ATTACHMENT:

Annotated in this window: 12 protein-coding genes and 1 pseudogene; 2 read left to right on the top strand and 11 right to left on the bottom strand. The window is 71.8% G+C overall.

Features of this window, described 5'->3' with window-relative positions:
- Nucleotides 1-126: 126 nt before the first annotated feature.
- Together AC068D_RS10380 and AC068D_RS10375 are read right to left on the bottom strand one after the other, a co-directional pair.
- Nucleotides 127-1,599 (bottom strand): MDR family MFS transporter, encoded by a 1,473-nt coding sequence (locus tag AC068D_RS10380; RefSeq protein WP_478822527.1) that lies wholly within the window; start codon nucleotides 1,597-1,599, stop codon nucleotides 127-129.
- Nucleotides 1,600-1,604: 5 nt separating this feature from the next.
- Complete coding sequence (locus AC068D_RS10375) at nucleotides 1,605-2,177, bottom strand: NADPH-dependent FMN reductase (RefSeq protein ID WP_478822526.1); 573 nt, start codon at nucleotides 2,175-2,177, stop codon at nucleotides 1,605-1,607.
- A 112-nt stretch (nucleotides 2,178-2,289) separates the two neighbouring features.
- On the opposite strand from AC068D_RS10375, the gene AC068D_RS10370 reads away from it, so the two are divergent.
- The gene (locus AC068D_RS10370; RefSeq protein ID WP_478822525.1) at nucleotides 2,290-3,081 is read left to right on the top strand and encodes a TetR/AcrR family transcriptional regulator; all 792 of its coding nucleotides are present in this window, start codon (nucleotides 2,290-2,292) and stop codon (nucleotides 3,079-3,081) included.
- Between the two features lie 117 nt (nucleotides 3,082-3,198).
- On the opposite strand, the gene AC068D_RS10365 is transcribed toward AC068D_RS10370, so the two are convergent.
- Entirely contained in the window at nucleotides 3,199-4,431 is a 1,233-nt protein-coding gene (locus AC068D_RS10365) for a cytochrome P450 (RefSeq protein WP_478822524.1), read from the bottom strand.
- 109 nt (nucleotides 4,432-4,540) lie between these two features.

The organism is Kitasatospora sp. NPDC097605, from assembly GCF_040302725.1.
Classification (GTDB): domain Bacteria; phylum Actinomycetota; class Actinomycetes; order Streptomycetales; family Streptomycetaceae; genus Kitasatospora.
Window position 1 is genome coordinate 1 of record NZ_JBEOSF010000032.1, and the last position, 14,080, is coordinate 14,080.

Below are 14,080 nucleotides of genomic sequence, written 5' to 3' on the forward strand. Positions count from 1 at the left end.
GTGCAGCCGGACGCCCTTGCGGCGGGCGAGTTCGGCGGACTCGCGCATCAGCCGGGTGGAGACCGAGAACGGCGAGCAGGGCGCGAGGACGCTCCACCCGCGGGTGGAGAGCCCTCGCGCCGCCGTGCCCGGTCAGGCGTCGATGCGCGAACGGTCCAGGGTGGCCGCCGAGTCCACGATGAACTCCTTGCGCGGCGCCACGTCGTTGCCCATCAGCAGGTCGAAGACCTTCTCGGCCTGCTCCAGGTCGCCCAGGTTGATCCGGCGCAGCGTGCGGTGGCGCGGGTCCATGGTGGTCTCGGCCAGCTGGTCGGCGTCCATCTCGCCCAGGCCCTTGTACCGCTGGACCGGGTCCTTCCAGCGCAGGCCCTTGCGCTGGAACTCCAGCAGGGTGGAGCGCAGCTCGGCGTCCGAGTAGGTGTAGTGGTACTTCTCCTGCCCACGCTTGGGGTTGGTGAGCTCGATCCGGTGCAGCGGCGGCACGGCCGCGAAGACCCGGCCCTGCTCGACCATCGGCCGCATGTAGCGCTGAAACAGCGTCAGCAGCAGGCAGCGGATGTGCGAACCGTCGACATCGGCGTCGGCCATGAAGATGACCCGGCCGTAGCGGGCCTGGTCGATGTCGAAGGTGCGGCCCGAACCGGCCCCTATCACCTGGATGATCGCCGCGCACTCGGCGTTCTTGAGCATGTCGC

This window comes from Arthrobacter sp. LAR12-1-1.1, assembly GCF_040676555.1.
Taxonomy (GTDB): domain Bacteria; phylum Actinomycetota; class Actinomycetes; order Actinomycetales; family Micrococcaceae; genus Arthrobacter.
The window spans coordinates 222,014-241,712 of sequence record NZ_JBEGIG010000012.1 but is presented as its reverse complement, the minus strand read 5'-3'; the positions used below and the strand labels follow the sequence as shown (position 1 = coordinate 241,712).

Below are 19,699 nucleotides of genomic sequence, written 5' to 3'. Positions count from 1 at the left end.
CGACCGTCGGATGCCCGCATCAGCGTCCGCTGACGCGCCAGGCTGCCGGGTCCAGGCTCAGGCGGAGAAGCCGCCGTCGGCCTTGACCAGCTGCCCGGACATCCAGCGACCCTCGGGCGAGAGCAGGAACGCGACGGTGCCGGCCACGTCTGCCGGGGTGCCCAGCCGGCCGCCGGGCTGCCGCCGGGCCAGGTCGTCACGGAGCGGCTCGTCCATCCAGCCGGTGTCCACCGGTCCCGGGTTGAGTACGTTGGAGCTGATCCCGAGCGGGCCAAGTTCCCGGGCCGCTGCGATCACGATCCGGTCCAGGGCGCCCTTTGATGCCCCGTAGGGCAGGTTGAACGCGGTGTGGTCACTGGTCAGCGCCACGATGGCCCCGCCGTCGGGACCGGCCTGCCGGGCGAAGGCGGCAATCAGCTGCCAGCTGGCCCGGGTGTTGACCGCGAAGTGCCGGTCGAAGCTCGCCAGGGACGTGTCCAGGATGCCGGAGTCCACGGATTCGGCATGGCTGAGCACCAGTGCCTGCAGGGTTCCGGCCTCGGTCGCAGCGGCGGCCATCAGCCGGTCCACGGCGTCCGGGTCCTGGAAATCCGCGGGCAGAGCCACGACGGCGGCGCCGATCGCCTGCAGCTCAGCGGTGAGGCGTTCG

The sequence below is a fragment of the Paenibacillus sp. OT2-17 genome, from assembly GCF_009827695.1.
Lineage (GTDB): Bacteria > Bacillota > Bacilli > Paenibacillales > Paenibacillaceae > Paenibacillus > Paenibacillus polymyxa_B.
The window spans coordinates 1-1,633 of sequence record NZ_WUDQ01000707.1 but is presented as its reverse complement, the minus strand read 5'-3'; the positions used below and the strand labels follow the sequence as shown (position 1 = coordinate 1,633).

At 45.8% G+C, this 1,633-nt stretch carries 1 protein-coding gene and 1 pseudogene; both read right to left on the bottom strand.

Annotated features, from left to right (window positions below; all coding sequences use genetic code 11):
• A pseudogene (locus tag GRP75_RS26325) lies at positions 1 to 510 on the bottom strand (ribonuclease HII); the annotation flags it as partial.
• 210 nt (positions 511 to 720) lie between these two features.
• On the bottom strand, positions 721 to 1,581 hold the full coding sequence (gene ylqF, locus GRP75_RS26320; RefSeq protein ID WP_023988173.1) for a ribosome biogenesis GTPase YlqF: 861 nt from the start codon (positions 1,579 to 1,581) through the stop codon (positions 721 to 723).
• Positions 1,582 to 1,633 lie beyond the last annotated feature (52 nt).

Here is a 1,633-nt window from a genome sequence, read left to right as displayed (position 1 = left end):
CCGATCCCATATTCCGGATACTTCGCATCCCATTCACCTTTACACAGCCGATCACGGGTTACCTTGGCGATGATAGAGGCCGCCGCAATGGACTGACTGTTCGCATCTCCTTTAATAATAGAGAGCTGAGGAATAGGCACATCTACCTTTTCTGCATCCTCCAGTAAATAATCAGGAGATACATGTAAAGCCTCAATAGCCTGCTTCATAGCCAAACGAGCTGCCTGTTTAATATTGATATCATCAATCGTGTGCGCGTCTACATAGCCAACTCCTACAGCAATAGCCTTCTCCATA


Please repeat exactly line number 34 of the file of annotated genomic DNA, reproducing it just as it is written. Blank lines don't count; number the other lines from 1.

Here is a 1,633-nt window from a genome sequence, read left to right as displayed (position 1 = left end):